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0399 Notes on Marco Polo : vol.1
Notes on Marco Polo : vol.1 / Page 399 (Grayscale High Resolution Image)

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doi: 10.20676/00000246
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161. CIORCIA   383

cf. Tokyo Tripit. of Meiji, n,.,, ix, 78 b, 81 b; juan means « to wriggle like worms »). The Nan shih, which is a general history of the southern dynasties, always speaks of the « Juan-Juan », that is to say gives the northern form of the name (4, 7 a; 6, 12 a; 7, 5 a; 79, 6 b-8 a), though, in the corresponding passages, the original dynastic histories spoke of the Jui-jui and Ju-ju respectively. But this must be due to the fact that Li Yen-shou (-j- c. 676-678), the author of the Nan shih, was also the author of the Pei shih devoted to the northern dynasties, in which he naturally employed the « northern » form Juan-juan, and he wanted to use for the same people the same form in both works (Hu San•hsing's remark, reproduced in the K'ang-hsi tza-tien, s. v. jui, that the Nan shih employs Jui-jui is erroneous. Juan-juan and the allied forms have been discussed by FUJITA in Tôyô gakuhô, xiii [1923], 64, 68, but I do not think that any point of his argument can be retained).

FRANKE maintains (iii, 283, 291) that Jou-jan is a purely Chinese term, meaning « weak », «flexible », and that the depreciatory designation Juan-juan, created by T'o-pa Tao, was chosen

in phonetic agreement with Jou-jan; moreover he writes this new name as « tr   J(o)u-juan »,
and in the course of his work always speaks of the « Jou-Juan ». But this is quite arbitrary, since no ancient source makes a distinction between the two components of Juan-juan, always written t,, and since in no system, even if we should admit of such a distinction, is either of the two characters ever read jou. Finally, FRANKE, like DE GROOT, lays stress on the graphic composition of the characters, and on that account asserts that the original pronunciation of tg can have only been ju, which he finds indicated as a secondary reading in the Chi yün of the eleventh century. In the same way GILES, in the second edition of his Chinese-English Dictionary, gives Ju-ju as a possible pronunciation instead of Juan-juan (cf. also SCHLEGEL'S similar opinion in MARQUART'S Rrân§ahr, 54). But the same Chi yün, in the case of the nation which we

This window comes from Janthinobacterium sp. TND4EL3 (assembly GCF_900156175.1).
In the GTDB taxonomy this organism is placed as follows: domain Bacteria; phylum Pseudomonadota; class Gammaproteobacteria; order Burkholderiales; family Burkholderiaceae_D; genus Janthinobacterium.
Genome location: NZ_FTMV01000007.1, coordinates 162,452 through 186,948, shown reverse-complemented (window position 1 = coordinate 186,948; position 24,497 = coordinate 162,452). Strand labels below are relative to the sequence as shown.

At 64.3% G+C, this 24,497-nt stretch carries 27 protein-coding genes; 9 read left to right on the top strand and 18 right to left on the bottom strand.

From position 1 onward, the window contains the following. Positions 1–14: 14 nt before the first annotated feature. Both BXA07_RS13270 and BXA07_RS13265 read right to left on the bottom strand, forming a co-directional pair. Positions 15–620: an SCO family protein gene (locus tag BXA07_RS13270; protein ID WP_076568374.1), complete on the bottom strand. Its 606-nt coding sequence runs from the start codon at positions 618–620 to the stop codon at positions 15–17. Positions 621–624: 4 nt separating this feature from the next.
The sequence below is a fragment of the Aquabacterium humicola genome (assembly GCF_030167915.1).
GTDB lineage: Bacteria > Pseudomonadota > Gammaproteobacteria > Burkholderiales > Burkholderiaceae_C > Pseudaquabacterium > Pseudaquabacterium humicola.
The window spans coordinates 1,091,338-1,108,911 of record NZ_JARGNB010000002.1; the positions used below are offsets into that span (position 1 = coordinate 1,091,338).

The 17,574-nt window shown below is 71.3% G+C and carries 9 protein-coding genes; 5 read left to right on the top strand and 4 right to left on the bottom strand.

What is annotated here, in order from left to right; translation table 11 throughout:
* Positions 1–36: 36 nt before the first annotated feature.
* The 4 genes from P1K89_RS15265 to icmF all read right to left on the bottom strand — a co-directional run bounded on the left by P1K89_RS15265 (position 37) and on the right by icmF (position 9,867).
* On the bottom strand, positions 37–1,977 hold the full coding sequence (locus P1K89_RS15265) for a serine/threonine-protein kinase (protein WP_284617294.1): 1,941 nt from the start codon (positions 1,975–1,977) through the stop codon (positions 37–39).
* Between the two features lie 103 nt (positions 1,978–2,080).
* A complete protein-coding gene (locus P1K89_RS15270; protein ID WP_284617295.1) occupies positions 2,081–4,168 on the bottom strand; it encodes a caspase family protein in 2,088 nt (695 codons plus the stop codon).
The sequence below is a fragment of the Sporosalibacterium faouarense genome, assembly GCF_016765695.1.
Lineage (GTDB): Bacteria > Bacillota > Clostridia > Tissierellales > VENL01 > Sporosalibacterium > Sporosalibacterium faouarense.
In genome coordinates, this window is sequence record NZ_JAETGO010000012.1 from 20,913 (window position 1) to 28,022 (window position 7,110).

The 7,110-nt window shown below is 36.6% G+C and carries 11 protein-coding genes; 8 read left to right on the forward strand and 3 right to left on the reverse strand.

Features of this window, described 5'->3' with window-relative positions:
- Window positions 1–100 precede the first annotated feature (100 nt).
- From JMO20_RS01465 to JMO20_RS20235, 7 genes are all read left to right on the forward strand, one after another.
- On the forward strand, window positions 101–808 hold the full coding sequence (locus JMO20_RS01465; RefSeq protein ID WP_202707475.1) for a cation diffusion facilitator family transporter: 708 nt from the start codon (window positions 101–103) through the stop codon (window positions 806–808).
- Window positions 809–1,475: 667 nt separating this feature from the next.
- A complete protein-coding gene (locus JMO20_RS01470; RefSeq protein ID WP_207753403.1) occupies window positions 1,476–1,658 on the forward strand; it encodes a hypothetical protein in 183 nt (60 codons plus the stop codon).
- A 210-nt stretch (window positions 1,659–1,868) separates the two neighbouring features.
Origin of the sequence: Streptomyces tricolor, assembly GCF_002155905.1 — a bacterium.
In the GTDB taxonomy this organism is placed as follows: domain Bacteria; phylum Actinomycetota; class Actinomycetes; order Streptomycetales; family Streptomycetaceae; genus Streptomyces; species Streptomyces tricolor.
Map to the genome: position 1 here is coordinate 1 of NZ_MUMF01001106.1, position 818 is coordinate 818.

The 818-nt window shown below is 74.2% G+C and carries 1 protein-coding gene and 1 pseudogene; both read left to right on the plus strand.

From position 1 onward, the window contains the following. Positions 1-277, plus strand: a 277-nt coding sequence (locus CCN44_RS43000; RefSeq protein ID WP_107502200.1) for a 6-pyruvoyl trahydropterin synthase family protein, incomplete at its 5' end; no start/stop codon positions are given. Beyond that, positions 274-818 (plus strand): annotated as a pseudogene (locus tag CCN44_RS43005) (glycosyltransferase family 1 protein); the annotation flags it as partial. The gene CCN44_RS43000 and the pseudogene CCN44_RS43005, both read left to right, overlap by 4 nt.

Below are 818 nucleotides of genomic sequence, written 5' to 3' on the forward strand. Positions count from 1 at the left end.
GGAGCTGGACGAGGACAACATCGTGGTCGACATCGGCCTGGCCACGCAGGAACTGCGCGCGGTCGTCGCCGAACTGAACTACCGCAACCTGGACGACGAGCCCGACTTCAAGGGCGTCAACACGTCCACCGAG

call Juan-juan, says that   is the same as , and for   , the phonetic element of which moreover
is juan, the dictionaries give no other pronunciation than juan (FRANKE's statement to the

contrary, III, 284, is due to the fact that he inadvertently misread   yen, *iwän, as 9i tui,

*d'uâi). The interchange of phonetics between   juan and   juan is paralleled by the

indifferent use of 151 and f%, fp and   , etc. Accordingly, Ju-ju as well as J(o)u-Juan is
erroneous, and we must retain the pronunciation Juan-juan as it is given in the dictionaries since the T'ang period, and confirmed by phonetic glosses ranging from Tu Yu's T'ung tien of the end of the eighth century (196, 5 a) to the Liao shih of the fourteenth.

FRANKE believes on the one hand that Jou-jan is a purely Chinese name, and Juan-juan a derisive deformation of Jou-jan, while on the other he admits (iii, 290-291) a probable semantic connection of these names with that of Keptccxicvvss, or « Worm-Chionites », as suggested by MARQUART and accepted by CHAVANNES (Doc. sur les Tou-kiue, 232). He is thus led to believe that the meaning of « flexible », « wriggling like worms », attached to a native name which would be no other than the very name « Avar ». I agree only with part of this argument. « Jou-jan » makes sense in Chinese, as the later Juan-juan does, but so does also 'µ7 FXj Jui-jui which, with another

ancient pronunciation (nzi ii-nzi ai, not nzç 'at-nzi 'at ), is an o   Chinese term meaning
«flourishing vegetation ». The {j ju of Ju-ju has, among other senses, the meaning «flexible », and, in the commentary to the well-known Li sao of Ch'ü Yüan, it is explained as t 1;f4 jou Juan